Ahmadinejad ignored the threats of senior officials in the legal establishment who warned him that he could also be arrested and judged, and he has increased his activities in recent weeks. He is warmly welcomed by thousands of Iranians in every city, town, and village that he visits in Iran, either randomly or by design. Many citizens of the country who feel oppressed by the economic pressures of recent times, especially since the re-imposition of U.S. sanctions, congregate around him, show their support for him on their cars and balconies, and encourage him to sharply criticize the government.8
The former president recently called upon President Rouhani to resign and “go home” before his inefficiency damaged Iran even more. Ahmadinejad even expressed unprecedented criticism of the two brothers, Ayatollah Sadeq Larijani and Ali Larijani, one of whom is the head of the justice system and the other has been the speaker of the Iranian legislature for years.9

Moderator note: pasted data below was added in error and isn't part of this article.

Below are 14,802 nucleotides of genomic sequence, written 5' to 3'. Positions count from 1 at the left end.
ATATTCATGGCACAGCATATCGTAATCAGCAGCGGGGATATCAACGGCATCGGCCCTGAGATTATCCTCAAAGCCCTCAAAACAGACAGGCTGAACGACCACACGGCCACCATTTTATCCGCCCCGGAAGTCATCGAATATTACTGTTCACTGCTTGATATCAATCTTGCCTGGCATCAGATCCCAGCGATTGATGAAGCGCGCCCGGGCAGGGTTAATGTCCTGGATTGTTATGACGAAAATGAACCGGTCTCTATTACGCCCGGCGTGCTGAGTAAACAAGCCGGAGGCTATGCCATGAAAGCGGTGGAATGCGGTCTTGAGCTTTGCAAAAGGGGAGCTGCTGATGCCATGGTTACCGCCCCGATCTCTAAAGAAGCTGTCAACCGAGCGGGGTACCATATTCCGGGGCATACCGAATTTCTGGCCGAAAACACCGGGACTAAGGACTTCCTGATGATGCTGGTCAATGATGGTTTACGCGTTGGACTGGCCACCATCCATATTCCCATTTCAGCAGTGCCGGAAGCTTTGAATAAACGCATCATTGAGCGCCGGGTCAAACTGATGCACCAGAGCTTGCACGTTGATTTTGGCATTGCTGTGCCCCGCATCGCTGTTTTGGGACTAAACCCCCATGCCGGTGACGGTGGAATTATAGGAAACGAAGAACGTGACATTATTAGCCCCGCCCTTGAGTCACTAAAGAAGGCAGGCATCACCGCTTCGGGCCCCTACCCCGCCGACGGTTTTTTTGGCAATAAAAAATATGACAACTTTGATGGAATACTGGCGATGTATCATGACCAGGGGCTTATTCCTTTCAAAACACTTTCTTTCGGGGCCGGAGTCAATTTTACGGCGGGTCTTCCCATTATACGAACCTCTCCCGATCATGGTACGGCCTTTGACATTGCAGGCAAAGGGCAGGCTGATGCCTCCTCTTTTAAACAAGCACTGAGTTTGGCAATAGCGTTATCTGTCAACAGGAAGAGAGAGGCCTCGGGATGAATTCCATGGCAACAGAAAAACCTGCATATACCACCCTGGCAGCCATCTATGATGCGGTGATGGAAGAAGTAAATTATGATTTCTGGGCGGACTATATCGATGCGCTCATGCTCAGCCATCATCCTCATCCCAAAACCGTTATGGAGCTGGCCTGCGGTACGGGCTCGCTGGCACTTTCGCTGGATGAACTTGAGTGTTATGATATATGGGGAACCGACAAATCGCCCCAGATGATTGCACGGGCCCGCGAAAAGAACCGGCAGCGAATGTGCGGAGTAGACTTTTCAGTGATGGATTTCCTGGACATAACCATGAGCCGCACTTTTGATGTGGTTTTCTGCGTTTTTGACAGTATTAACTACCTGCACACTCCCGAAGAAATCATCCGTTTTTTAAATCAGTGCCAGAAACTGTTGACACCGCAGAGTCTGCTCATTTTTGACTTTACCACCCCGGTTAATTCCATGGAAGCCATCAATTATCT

According to Ahmadinejad, the leaders of the regime have become the most hated individuals among the Iranian people to the extent that in recent times none of them would dare appear in a public place. The former president, who speaks simply and has acquired renewed sympathy, specifically refers to the worsening economic situation in Iran and stresses that the Iranian people are starving while the regime is crushing the honor of the country’s citizens, and all of this happened when Iran was one of the world’s wealthiest countries.